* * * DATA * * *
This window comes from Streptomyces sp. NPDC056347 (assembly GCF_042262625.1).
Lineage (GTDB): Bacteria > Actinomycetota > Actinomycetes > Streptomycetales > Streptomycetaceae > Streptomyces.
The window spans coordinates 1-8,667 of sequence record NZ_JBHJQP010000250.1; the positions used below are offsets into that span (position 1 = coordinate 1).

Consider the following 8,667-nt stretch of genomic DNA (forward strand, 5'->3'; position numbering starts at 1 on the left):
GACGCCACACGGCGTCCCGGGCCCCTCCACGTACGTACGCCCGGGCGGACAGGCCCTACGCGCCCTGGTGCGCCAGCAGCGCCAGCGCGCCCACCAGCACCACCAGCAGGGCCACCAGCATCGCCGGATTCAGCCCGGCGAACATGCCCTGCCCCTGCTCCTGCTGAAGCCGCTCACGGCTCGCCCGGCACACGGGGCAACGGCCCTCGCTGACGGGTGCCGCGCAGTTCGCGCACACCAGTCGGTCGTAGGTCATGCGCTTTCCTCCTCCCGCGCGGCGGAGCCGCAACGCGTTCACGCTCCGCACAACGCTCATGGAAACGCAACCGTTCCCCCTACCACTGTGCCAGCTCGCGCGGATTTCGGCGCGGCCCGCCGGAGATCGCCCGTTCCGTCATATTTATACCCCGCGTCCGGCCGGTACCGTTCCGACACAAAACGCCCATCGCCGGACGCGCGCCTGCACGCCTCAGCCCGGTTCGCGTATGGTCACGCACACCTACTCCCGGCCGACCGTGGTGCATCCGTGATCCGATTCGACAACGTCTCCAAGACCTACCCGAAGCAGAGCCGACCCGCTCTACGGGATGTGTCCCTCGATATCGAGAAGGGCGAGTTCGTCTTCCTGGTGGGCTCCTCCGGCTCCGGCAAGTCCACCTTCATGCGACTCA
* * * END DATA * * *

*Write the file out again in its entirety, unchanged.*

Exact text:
This window comes from Streptomyces sp. NPDC056347 (assembly GCF_042262625.1).
Lineage (GTDB): Bacteria > Actinomycetota > Actinomycetes > Streptomycetales > Streptomycetaceae > Streptomyces.
The window spans coordinates 1-8,667 of sequence record NZ_JBHJQP010000250.1; the positions used below are offsets into that span (position 1 = coordinate 1).

Consider the following 8,667-nt stretch of genomic DNA (forward strand, 5'->3'; position numbering starts at 1 on the left):
GACGCCACACGGCGTCCCGGGCCCCTCCACGTACGTACGCCCGGGCGGACAGGCCCTACGCGCCCTGGTGCGCCAGCAGCGCCAGCGCGCCCACCAGCACCACCAGCAGGGCCACCAGCATCGCCGGATTCAGCCCGGCGAACATGCCCTGCCCCTGCTCCTGCTGAAGCCGCTCACGGCTCGCCCGGCACACGGGGCAACGGCCCTCGCTGACGGGTGCCGCGCAGTTCGCGCACACCAGTCGGTCGTAGGTCATGCGCTTTCCTCCTCCCGCGCGGCGGAGCCGCAACGCGTTCACGCTCCGCACAACGCTCATGGAAACGCAACCGTTCCCCCTACCACTGTGCCAGCTCGCGCGGATTTCGGCGCGGCCCGCCGGAGATCGCCCGTTCCGTCATATTTATACCCCGCGTCCGGCCGGTACCGTTCCGACACAAAACGCCCATCGCCGGACGCGCGCCTGCACGCCTCAGCCCGGTTCGCGTATGGTCACGCACACCTACTCCCGGCCGACCGTGGTGCATCCGTGATCCGATTCGACAACGTCTCCAAGACCTACCCGAAGCAGAGCCGACCCGCTCTACGGGATGTGTCCCTCGATATCGAGAAGGGCGAGTTCGTCTTCCTGGTGGGCTCCTCCGGCTCCGGCAAGTCCACCTTCATGCGACTCA